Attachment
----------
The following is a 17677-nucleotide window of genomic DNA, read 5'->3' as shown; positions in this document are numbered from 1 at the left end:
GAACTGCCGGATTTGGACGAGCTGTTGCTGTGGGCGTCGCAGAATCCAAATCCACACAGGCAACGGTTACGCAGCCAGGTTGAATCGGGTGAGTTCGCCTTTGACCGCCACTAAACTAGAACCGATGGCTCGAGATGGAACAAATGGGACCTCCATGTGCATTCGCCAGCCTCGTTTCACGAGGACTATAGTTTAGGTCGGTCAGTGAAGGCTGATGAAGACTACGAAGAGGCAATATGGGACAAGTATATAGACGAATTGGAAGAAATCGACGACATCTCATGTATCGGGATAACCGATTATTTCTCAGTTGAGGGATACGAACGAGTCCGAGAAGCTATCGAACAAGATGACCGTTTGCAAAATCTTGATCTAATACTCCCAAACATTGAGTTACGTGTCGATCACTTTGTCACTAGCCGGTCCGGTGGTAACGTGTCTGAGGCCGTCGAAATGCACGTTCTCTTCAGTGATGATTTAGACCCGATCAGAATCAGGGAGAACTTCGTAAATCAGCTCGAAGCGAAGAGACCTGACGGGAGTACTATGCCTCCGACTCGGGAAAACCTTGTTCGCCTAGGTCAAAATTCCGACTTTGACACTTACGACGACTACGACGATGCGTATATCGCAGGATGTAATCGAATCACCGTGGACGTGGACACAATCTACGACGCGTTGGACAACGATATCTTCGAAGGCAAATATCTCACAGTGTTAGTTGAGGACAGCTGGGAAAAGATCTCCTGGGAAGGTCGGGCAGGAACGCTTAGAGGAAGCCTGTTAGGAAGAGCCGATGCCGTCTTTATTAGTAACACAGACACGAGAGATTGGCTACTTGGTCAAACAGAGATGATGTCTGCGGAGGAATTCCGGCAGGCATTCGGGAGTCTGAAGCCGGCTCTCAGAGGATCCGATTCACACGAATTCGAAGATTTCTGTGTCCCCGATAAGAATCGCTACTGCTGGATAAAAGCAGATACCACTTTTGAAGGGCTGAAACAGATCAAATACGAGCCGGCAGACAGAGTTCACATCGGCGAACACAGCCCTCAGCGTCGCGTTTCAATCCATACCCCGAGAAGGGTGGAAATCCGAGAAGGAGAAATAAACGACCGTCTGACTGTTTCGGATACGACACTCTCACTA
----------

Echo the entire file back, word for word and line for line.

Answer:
The following is a 17677-nucleotide window of genomic DNA, read 5'->3' as shown; positions in this document are numbered from 1 at the left end:
GAACTGCCGGATTTGGACGAGCTGTTGCTGTGGGCGTCGCAGAATCCAAATCCACACAGGCAACGGTTACGCAGCCAGGTTGAATCGGGTGAGTTCGCCTTTGACCGCCACTAAACTAGAACCGATGGCTCGAGATGGAACAAATGGGACCTCCATGTGCATTCGCCAGCCTCGTTTCACGAGGACTATAGTTTAGGTCGGTCAGTGAAGGCTGATGAAGACTACGAAGAGGCAATATGGGACAAGTATATAGACGAATTGGAAGAAATCGACGACATCTCATGTATCGGGATAACCGATTATTTCTCAGTTGAGGGATACGAACGAGTCCGAGAAGCTATCGAACAAGATGACCGTTTGCAAAATCTTGATCTAATACTCCCAAACATTGAGTTACGTGTCGATCACTTTGTCACTAGCCGGTCCGGTGGTAACGTGTCTGAGGCCGTCGAAATGCACGTTCTCTTCAGTGATGATTTAGACCCGATCAGAATCAGGGAGAACTTCGTAAATCAGCTCGAAGCGAAGAGACCTGACGGGAGTACTATGCCTCCGACTCGGGAAAACCTTGTTCGCCTAGGTCAAAATTCCGACTTTGACACTTACGACGACTACGACGATGCGTATATCGCAGGATGTAATCGAATCACCGTGGACGTGGACACAATCTACGACGCGTTGGACAACGATATCTTCGAAGGCAAATATCTCACAGTGTTAGTTGAGGACAGCTGGGAAAAGATCTCCTGGGAAGGTCGGGCAGGAACGCTTAGAGGAAGCCTGTTAGGAAGAGCCGATGCCGTCTTTATTAGTAACACAGACACGAGAGATTGGCTACTTGGTCAAACAGAGATGATGTCTGCGGAGGAATTCCGGCAGGCATTCGGGAGTCTGAAGCCGGCTCTCAGAGGATCCGATTCACACGAATTCGAAGATTTCTGTGTCCCCGATAAGAATCGCTACTGCTGGATAAAAGCAGATACCACTTTTGAAGGGCTGAAACAGATCAAATACGAGCCGGCAGACAGAGTTCACATCGGCGAACACAGCCCTCAGCGTCGCGTTTCAATCCATACCCCGAGAAGGGTGGAAATCCGAGAAGGAGAAATAAACGACCGTCTGACTGTTTCGGATACGACACTCTCACTA